6. Bernie,
    a slice of cheap white bread sprinkled with sugar
    Well, I had marge to hold the sugar on, so I guess we were posh then.

  7. “Scrap sugar tax and I’ll watch more patients die”

    If that were true, you would have seen a marked reduction in obesity since introduction of sugar tax. Oh wait. No there wasn’t.

    “air-conditioning causes obesity.”
    This is the other side of the coin. When it is as grimly hot and humid outside as it is in the south, A/C keeps you indoors and sedentary, same as C/H in winter in this country. That’s my hypothesis anyway.

  8. All of which is bollocks.

    Actually, it’s pretty accurate: poverty (at least in the relative sense) and obesity are linked. Anybody who has been poor in recent times will understand why.

    I was unemployed for a while after university; I ate total crap because an evening of crisps and Netflix was cheap, pleasurable, and had little impact on lifetime happiness absent a job. Never worked minimum wage, but I imagine – for a stressed, poor parent – the pleasure and convenience of cake easily outweighs lifetime health (for anyone not obsessed by exercise anyway).

    which point, to revive my favourite theory, it’s central heating.

    If this were true, we’d expect obesity to have started in warm countries. It’s fairly obviously caused by sedentary jobs, low physical activity, cheap food and eating rubbish. The latter has definitely been getting worse: I attend many events where food looks like a kids birthday party – except that it’s weekly, in addition to dinner and ‘savoury’ only means crisps. Gone are the days of no snacking, sweets only on special occasions, and meals with the family round the dinner table.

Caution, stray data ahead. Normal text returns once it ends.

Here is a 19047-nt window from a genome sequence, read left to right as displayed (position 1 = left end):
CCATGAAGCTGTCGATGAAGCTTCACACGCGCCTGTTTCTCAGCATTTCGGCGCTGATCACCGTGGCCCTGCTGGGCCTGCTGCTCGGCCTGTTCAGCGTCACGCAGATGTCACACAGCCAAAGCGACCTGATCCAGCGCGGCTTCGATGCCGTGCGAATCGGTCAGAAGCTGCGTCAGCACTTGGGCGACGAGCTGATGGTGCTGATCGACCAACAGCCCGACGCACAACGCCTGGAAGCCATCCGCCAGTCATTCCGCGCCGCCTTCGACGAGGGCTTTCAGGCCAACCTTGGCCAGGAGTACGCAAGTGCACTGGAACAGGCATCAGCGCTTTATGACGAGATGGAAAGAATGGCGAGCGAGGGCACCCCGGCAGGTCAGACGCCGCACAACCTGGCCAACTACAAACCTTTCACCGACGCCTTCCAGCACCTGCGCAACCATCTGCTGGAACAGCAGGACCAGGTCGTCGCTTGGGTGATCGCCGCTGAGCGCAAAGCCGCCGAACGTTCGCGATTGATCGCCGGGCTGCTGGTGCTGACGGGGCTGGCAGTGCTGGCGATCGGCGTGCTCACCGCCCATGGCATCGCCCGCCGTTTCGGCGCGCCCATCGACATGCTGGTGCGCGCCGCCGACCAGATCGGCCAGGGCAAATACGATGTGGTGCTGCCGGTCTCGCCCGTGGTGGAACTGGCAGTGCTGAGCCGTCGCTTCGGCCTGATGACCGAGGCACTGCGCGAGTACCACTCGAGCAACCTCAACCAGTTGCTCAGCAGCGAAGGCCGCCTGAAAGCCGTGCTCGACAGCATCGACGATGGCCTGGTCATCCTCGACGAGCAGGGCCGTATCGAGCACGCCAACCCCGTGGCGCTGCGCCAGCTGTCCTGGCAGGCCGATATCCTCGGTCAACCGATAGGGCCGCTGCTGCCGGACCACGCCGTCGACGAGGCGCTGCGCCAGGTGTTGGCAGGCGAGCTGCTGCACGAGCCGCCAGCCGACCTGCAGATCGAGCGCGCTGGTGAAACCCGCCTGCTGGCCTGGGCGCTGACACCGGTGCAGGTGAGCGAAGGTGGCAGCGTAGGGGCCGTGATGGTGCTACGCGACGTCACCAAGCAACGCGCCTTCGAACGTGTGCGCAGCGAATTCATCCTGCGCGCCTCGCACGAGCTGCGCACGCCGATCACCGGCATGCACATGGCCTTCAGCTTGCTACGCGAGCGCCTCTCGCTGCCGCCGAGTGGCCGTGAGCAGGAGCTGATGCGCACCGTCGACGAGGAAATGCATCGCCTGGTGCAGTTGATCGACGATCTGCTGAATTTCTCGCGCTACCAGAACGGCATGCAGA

It also costs the NHS…

    Notice that socialised healthcare has become an excuse to control every aspect of your life? I’m sure the people who said this about the NHS were just conspiracy theorists.

    Our alleged right to consume whatever we like is clearly spurious

    Any ideas where that was made ‘clear’? All I see is that she doesn’t like the outcome. Which is tough. People make choices you don’t like; live with it.

    Obesity will never be a simple matter of personal responsibility

    Oh, absolutely, it must be the government’s responsibility. Because when I think of responsibility, I think of the British government. [sarcasm]

  9. Jim,

    One problem with your suggestion is that it is that it is not based on reality:

    Relative to normal weight, both obesity (all grades) and grades 2 and 3 obesity were associated with significantly higher all-cause mortality. Grade 1 obesity overall was not associated with higher mortality, and overweight was associated with significantly lower all-cause mortality.

    Given that having a BMI of 30-<35 is no worse in terms of all cause mortality than one of 18.5-<25, why should they pay more based on the NHS’s junk science? In terms of your idea, cheapest premiums should be for those with a BMI of around 28, with premiums increasing for BMIs above and below that level.

    This is not a one off study:

    A significant increased risk of mortality over the 12 years of follow-up was observed for underweight (BMI <18.5; relative risk (RR) = 1.73, P 35; RR = 1.36, P <0.05). Overweight (BMI 25 to <30) was associated with a significantly decreased risk of death (RR = 0.83, P 0.05). Our results are similar to those from other recent studies, confirming that underweight and obesity class II+ are clear risk factors for mortality, and showing that when compared to the acceptable BMI category, overweight appears to be protective against mortality. Obesity class I was not associated with an increased risk of mortality.

  10. “In terms of your idea, cheapest premiums should be for those with a BMI of around 28, with premiums increasing for BMIs above and below that level.”

    Fine, I never said where the optimum level should be. Just because the current 20-25 BMI ideal is wrong does not invalidate the concept that if people had to pay towards their own care then they would take far better care of themselves, not least with drinking, smoking, drug taking etc. Those are well known harms, so why should such people not shoulder at least some of the costs they are currently imposing on everyone else?

  11. Jim, the levels of taxation currently levied on fags and booze more than cover the cost to the NHS of harm caused:
    Tax from cigarettes = >£11Bn
    Tax from alcohol = £12.7Bn

    Cost to NHS:
    Cigarettes = £2.5 Bn
    Alcohol = £3.5 Bn

    I would suggest that these people are paying waaaaay more than their fair share and paying for the healthcare of many of the goody two-shoes who want to limit their pleasures.

  12. Bernie. RTJ

    Pah. Of course, we had it tough…

    We had to lick cake recipes in old Womans Own that t’neswagent had thrown out.